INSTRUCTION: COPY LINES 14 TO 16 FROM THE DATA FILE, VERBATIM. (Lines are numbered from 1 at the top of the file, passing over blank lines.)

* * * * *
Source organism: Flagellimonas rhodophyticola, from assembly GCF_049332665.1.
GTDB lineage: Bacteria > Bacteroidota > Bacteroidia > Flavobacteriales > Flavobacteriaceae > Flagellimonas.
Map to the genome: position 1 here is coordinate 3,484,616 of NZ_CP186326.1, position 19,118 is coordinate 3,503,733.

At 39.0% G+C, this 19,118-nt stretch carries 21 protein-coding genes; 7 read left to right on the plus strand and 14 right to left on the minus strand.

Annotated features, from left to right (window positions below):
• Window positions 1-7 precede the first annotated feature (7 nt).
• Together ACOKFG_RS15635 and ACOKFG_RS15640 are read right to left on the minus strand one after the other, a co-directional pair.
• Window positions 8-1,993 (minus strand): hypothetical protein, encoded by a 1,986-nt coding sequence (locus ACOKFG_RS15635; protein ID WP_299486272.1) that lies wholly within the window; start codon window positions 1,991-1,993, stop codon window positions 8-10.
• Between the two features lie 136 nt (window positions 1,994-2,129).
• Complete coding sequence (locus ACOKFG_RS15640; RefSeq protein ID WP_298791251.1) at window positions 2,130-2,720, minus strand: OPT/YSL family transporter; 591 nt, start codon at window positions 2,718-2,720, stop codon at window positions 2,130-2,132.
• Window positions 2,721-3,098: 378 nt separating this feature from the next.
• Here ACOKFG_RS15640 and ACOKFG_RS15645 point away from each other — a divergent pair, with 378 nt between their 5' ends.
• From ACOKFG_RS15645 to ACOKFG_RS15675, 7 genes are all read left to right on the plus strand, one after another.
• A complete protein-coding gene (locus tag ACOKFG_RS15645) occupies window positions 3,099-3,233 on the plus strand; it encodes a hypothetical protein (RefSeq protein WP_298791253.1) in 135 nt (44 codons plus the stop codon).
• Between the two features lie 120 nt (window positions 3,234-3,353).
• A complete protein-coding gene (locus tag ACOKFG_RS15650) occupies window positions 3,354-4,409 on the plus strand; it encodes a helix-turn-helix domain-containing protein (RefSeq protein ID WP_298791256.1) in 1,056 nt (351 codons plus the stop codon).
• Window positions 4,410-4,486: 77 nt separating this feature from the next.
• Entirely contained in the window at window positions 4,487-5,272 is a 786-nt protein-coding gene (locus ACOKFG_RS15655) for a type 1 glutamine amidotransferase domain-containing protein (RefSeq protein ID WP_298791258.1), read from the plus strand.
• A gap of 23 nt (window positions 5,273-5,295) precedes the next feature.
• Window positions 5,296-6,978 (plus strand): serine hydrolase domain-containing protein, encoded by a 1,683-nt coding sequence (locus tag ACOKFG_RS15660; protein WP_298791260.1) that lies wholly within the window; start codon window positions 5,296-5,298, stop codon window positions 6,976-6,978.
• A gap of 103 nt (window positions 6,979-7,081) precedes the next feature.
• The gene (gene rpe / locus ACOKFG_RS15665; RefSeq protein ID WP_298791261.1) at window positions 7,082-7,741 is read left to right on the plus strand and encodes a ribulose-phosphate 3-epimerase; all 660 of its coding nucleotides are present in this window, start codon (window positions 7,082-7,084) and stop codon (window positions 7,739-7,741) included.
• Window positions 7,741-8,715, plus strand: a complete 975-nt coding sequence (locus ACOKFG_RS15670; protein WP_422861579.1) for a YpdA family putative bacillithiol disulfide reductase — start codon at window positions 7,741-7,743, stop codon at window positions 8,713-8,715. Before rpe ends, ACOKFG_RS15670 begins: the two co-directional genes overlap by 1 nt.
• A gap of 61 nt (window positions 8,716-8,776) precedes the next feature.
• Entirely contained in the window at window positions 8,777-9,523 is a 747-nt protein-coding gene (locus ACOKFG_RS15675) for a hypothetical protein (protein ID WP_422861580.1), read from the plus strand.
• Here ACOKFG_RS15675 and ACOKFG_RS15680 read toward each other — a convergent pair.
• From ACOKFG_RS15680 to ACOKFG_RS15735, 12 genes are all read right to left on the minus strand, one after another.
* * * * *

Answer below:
• A complete protein-coding gene (locus tag ACOKFG_RS15645) occupies window positions 3,099-3,233 on the plus strand; it encodes a hypothetical protein (RefSeq protein WP_298791253.1) in 135 nt (44 codons plus the stop codon).
• Between the two features lie 120 nt (window positions 3,234-3,353).
• A complete protein-coding gene (locus tag ACOKFG_RS15650) occupies window positions 3,354-4,409 on the plus strand; it encodes a helix-turn-helix domain-containing protein (RefSeq protein ID WP_298791256.1) in 1,056 nt (351 codons plus the stop codon).